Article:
I left a comment over on Yoli's fencing video post about the fabulous
fencing scene done by Ralph Fiennes in the movie Sunshine, 1999.
Then Marc came over and requested a film review of this
masterpiece. I love-love this movie, so how could I possibly refuse?
The film is basically about three generations of the Sonnenscheins,
(translates sunshine) a Jewish family in Budapest during the
political upheaval in Hungary. The brilliant Ralph Fiennes, who I
adore, by the way, amazingly portrays three men from different
generations of the family. Ignatz, an attorney, at the turn of the
century, who attempts to blend in with society; his son, Adam, an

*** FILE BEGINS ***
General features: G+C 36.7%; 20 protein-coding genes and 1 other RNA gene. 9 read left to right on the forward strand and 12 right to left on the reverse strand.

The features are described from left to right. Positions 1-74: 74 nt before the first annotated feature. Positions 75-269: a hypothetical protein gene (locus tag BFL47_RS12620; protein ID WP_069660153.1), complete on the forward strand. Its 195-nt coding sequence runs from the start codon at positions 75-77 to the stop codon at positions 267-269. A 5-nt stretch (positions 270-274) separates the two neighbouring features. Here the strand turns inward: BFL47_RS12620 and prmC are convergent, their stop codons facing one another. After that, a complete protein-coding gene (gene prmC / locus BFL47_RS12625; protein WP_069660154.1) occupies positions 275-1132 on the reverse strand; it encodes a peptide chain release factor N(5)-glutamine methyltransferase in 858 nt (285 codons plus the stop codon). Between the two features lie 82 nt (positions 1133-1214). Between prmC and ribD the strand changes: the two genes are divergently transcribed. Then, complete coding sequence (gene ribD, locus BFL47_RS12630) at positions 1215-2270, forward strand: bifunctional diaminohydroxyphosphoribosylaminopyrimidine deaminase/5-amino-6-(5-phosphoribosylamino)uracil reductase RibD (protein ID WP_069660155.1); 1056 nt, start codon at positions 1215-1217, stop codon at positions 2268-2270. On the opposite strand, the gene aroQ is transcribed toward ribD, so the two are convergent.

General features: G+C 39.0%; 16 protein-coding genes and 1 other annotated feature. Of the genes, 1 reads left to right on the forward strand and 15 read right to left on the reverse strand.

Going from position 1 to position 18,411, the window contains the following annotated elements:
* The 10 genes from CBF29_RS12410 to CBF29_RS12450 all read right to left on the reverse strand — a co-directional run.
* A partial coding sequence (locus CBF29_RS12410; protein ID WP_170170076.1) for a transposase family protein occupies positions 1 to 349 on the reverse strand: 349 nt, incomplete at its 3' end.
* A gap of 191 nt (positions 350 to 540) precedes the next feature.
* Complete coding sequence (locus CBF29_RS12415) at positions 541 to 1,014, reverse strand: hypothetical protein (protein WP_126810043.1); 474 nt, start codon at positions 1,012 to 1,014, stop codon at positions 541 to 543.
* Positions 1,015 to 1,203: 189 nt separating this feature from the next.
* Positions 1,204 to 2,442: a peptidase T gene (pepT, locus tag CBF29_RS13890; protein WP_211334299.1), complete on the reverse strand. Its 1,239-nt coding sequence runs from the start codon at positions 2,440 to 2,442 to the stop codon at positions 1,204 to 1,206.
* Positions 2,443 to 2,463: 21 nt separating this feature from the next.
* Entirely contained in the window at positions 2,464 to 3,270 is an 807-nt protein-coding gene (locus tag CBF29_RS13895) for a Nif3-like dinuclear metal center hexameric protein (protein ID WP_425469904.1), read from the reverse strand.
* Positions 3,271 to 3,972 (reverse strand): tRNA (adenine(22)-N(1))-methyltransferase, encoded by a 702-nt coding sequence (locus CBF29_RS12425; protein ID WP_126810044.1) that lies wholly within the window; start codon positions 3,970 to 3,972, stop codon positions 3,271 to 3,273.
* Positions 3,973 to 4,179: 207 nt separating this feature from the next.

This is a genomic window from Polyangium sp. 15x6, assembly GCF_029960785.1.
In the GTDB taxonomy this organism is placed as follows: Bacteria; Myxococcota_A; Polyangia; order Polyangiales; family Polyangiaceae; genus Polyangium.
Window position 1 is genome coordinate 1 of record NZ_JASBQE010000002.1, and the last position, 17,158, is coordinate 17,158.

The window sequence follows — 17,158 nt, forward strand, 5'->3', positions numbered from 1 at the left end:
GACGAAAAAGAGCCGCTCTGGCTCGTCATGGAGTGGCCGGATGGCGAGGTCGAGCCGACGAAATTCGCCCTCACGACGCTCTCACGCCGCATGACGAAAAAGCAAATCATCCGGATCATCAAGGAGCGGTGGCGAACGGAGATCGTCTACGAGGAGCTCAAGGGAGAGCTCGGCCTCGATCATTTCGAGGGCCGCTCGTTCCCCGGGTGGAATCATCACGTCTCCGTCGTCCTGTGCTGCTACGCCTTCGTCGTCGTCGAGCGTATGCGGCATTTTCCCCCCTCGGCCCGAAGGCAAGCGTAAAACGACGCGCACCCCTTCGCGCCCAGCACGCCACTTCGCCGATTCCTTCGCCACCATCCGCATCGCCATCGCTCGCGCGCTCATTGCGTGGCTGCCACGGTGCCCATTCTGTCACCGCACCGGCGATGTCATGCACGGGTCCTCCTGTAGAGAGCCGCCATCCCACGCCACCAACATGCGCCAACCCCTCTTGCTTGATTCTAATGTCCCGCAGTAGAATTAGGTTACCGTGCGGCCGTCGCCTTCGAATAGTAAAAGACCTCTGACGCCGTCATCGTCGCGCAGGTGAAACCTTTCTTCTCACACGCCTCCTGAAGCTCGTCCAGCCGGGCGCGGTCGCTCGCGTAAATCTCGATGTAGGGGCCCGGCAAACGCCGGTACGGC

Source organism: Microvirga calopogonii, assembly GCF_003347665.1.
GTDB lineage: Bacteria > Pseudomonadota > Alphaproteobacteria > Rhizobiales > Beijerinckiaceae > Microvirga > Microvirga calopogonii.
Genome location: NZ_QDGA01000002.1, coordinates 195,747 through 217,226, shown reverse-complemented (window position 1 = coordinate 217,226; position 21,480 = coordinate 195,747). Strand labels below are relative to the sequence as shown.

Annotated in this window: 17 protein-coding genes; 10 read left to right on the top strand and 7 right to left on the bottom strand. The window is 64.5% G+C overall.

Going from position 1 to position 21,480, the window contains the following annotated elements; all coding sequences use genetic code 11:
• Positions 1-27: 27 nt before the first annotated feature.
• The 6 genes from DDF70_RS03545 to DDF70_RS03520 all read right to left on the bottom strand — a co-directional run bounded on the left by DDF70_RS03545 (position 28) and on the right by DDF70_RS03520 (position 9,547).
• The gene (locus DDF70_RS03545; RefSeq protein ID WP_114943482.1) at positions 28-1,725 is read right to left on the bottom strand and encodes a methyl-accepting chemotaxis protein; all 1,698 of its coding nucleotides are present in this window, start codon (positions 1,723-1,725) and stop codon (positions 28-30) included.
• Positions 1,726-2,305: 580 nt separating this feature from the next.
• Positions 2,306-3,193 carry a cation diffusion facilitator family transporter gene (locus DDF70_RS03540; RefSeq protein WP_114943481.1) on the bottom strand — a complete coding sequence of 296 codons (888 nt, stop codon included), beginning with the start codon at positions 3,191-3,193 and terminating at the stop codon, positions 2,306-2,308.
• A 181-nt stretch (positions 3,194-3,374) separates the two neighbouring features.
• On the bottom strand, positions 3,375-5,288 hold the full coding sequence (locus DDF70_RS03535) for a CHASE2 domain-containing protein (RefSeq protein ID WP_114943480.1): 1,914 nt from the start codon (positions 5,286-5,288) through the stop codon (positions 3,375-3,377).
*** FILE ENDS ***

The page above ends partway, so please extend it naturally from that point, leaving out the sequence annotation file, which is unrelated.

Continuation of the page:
Olympic gold medalist in fencing, who is blind to fascism; and
Adam's son, Ivan, a political activist who joins the Communist party.
Also, rounding out the great cast is James Frain, the lovely Jennifer
Ehle, Rachel Weisz (need I say more?), the delightful Rosemary
Harris and William Hurt, who I fell totally in love with, after seeing
Children of a Lesser God.
Masterfully directed by Istvan Szabo, this film has the sweeping
majestic feel of a David Lean epic. Like Lean, he weaves the story of
intimate family details into a backdrop of historic fact. The lighting
and attention to detail are stunning. Maurice Jarre's haunting music
brings to mind his score for Doctor Zhivago. This wonderful combo
It is a powerful and breathtakingly gorgeous movie. If you like
history, as well as serious cinematography, you are going to love this
film. Reserve a whole evening for this one. Just like a Lean epic, it's
three hours in length, so put on the popcorn and kick off the flip flops!